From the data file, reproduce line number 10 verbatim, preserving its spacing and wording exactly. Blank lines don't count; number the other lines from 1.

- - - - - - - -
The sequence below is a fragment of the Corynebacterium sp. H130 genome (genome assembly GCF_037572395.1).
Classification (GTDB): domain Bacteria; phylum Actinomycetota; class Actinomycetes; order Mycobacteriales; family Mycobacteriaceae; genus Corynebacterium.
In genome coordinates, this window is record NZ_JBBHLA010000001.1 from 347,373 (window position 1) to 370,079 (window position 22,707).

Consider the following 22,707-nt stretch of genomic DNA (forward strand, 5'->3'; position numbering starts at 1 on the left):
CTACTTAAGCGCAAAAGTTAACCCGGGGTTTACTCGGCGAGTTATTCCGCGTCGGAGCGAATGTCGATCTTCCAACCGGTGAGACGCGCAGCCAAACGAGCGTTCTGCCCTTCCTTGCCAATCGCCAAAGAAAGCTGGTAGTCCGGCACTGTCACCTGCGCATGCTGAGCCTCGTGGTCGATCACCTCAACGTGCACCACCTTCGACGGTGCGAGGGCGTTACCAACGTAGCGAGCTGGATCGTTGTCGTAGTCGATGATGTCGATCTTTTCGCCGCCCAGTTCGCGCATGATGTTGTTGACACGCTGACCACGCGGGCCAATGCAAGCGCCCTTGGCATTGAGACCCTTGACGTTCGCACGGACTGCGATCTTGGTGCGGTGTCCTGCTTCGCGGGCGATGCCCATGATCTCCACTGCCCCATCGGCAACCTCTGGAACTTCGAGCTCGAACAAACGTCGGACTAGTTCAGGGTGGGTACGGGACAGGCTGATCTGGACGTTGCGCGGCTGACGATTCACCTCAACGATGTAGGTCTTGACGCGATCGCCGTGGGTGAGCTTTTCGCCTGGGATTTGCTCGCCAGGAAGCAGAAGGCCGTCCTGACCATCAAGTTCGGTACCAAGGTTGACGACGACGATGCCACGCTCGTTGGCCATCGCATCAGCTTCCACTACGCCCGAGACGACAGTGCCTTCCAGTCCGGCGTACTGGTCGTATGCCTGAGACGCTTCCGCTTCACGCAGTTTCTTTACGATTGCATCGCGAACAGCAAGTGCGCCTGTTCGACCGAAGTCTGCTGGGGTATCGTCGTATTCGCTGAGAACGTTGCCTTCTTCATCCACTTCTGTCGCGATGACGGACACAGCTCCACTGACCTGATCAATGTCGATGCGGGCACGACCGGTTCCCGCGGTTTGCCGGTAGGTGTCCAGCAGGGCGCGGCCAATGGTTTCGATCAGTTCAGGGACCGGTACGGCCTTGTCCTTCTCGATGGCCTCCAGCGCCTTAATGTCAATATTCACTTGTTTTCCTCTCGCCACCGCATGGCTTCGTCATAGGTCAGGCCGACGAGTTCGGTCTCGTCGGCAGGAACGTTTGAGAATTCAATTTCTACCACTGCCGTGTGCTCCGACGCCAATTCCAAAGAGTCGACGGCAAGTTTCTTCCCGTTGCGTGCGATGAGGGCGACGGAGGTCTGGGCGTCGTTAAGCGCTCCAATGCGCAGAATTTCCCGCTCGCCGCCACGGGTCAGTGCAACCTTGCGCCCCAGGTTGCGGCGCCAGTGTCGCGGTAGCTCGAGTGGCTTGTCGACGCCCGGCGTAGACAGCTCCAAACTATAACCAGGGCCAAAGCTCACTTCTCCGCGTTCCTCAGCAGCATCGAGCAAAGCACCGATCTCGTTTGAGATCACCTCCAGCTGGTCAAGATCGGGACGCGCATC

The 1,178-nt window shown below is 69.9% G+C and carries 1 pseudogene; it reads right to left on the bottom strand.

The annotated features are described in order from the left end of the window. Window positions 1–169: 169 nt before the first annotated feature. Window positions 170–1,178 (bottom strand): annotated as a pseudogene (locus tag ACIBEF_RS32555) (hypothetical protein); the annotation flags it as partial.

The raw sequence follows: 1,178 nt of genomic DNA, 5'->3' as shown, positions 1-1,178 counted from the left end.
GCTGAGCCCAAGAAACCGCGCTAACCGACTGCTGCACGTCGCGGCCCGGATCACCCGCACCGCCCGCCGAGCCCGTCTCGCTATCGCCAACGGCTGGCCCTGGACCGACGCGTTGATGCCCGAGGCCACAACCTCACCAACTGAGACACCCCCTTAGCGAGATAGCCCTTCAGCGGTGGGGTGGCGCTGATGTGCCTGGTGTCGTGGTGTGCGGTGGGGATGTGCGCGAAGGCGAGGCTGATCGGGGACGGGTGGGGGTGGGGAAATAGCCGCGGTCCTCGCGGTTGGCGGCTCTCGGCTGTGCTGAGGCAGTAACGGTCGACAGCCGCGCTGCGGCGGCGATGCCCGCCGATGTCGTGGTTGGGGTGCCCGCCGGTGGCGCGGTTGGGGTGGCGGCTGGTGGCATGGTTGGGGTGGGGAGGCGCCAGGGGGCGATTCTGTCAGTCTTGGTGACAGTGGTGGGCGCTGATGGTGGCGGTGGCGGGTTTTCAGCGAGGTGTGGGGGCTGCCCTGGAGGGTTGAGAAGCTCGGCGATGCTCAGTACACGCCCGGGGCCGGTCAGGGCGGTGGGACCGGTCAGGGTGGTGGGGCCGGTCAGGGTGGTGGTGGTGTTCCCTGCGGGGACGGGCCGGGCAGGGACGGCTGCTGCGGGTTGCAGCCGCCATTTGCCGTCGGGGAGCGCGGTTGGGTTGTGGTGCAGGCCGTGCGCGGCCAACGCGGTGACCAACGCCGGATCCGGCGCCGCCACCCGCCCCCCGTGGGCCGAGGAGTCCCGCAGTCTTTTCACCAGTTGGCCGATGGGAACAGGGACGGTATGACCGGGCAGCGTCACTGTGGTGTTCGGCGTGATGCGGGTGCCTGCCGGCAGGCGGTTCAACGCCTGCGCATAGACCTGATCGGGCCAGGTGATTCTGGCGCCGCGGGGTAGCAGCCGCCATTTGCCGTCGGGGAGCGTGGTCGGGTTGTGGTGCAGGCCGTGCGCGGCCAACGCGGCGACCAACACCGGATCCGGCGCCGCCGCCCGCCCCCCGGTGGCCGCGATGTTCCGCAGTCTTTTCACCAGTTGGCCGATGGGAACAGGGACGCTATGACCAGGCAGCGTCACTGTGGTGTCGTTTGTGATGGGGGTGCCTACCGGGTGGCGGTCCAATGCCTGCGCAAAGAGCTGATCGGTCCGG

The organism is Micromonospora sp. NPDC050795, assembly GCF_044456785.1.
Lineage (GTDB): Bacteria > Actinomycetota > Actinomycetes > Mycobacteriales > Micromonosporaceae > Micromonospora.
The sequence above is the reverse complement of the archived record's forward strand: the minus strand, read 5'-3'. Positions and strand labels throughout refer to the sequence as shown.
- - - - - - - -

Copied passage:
The organism is Micromonospora sp. NPDC050795, assembly GCF_044456785.1.